Friday, November 06, 2009

Heyer and Austen: Historical vs. Contemporary Fiction

This weekend I'm travelling (but not in the stylish conveyance depicted on the left) to Lucy Cavendish College, Cambridge, where I'll be presenting a paper on didacticism and The Nonesuch at a colloquium titled "Re-reading Georgette Heyer." I'm planning to take notes of the other speakers' presentations so that I can write up a summary when I get back. In the meantime, I thought I'd leave those not able to attend with a post about Georgette Heyer.

Lillian S. Robinson, in her 1978 essay "On Reading Trash" states that "Most of this essay will be focused on a contrast between the works of Jane Austen and those of Georgette Heyer" (202). The comparison seems to have been prompted by the way in which Heyer's novels have been marketed:
Georgette Heyer is the acknowledged Queen of the Regency romance (later paperback editions make some such peculiar claim), and it is a clear selling point to say that the book you are touting is just like "a" Georgette Heyer [...]. But for Heyer herself there can be only one predecessor sufficiently glamorous and sufficiently connected in the public mind with the Regency period and that is Jane Austen. (208)
For Robinson "the comparison can only prove disappointing" (208) yet she suggests that "Once the absurd incongruity of any connection between the two writers is duly acknowledged and assigned its proper weight, it has much to tell us about female literary experience" (202). Robinson's sense of the "absurd incongruity of any connection" between Austen and Heyer is based on her assessment of their respective literary merit (or lack of it, in the case of Heyer). Having made the comparison at some length, however, she concludes that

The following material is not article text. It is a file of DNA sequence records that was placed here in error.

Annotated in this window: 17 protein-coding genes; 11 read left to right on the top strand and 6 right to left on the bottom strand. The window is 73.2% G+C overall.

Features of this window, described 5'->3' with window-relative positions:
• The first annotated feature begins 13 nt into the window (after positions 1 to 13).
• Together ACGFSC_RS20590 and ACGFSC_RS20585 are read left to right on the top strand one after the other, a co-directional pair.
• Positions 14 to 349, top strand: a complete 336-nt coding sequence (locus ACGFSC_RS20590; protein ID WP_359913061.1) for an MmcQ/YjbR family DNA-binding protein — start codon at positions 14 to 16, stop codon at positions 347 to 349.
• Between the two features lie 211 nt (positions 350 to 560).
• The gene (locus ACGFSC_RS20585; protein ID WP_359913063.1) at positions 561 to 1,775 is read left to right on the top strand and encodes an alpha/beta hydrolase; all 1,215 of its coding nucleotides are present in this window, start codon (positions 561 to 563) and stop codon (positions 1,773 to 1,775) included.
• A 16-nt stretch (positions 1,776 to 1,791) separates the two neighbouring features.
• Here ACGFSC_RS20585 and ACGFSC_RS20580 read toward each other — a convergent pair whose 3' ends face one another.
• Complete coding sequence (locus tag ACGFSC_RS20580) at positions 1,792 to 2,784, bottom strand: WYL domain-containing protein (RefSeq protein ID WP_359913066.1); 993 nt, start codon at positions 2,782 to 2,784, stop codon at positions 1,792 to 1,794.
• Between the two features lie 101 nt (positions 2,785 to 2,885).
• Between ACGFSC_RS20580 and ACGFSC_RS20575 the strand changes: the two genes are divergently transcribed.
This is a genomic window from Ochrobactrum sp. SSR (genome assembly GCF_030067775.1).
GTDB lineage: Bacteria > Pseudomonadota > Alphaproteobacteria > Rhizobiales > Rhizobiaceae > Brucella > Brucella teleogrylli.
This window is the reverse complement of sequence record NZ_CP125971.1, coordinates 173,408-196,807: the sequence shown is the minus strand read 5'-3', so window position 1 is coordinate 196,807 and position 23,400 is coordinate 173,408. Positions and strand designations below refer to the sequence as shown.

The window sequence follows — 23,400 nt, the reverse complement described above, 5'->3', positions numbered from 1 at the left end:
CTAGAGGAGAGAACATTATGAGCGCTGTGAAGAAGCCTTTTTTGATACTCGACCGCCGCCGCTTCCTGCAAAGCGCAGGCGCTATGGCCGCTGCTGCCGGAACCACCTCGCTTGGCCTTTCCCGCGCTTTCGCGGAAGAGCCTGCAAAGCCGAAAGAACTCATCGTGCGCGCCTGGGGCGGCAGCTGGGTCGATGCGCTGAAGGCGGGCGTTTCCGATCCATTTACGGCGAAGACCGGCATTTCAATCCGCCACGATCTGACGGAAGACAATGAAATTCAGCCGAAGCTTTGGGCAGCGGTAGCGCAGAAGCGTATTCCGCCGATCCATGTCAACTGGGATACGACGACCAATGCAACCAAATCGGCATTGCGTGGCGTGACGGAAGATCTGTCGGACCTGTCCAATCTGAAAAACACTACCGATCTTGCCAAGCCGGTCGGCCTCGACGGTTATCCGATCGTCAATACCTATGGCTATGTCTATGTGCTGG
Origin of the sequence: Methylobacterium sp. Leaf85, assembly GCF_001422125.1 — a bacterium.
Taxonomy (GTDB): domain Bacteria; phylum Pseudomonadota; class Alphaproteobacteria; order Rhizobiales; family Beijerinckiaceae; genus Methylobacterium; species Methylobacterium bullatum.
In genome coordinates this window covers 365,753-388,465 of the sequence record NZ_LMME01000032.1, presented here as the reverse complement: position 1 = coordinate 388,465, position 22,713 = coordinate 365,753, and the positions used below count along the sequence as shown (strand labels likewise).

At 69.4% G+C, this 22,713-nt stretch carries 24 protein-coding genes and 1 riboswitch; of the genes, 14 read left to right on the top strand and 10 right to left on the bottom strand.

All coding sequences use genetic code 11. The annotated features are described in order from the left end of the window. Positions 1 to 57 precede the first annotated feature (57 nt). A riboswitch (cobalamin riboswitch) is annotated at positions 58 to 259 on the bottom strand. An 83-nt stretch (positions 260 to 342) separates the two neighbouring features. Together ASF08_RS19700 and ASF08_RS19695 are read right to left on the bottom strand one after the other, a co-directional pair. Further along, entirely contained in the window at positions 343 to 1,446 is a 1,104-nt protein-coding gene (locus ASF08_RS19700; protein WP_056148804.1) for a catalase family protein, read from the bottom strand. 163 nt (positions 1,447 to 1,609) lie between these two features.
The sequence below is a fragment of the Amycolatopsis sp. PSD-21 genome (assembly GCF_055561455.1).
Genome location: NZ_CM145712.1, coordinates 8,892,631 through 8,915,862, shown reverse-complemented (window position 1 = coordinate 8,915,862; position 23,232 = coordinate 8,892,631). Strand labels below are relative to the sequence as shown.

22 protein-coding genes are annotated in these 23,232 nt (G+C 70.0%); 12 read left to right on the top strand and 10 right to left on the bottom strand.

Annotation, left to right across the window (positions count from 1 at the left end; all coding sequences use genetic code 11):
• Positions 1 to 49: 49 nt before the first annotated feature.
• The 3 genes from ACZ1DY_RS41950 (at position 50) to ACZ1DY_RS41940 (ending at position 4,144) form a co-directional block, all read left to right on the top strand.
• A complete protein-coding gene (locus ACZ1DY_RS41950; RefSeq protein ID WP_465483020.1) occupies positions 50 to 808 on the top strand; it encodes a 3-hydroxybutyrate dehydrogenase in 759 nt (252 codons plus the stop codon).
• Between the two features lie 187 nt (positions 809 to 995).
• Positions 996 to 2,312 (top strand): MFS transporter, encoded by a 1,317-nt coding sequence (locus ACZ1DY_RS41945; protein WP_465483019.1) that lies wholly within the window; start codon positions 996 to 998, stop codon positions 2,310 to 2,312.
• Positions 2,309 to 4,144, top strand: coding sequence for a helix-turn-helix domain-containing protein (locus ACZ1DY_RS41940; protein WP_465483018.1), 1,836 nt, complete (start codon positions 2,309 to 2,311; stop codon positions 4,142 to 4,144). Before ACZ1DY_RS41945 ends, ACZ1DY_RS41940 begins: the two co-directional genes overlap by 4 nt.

I can imagine no greater waste of energy than an elaborate demonstration that Jane Austen is a better writer than Georgette Heyer. In drawing so extensive a comparison between the two, my intention has not been to belabor the obvious points about what makes a great writer great. (220)
Personally, I'm rather less sure of what "obvious points" there are that make "a great writer great." I'm fairly sure that some of the writers who've been acclaimed as "great" in one period have gone out of fashion in others, so I'd have been interested to know the criteria by which Robinson judged greatness.

In her essay, the "extensive [...] comparison" she makes focuses on the differing ways in which Heyer and Austen present details of customs, dress, etc. Heyer's novels, Robinson states, "concentrate on precisely those minutiae of dress and décor that Austen takes for granted" (208). Can the presence of such details be sufficient to determine a lack of "greatness"? Robinson describes this sort of material in Heyer's novels as "pseudoinformation not because it is untrue [...] but because, ultimately, it reveals nothing about the society that fostered an institution like Almacks as its elite marriage market" (212) whereas Austen "communicates a far more vivid sense than we can attain to of the daily reality" (216) of life in the Regency period. I think this perhaps underestimates the amount and variety of historical information that Heyer's novels do convey about the Regency period. The "pseudoinformation" collected and organised by Jennifer Kloester (who will also be at the Heyer colloquium this weekend) in Georgette Heyer's Regency World makes for quite a substantial book. Heyer's information may not be of the type that most interests Robinson, but I think she goes too far in labeling it "pseudoinformation."

In addition, that Austen can convey a "vivid sense [...] of the daily reality" of living in the Regency period must surely be ascribed, at least in part, to the fact that Austen was writing contemporary novels, for a contemporary audience. Heyer was writing historical fiction, for a modern audience, a fact of which Robinson is well aware. Sarah Bower (2004) has noted that
Madame Bovary, Jane Eyre and Pride and Prejudice are not historical novels; their authors were writing about their own contemporary society, though, thanks largely to Andrew Davies, we are inclined to categorise them as period or costume dramas. The difference is, I think, self-evident.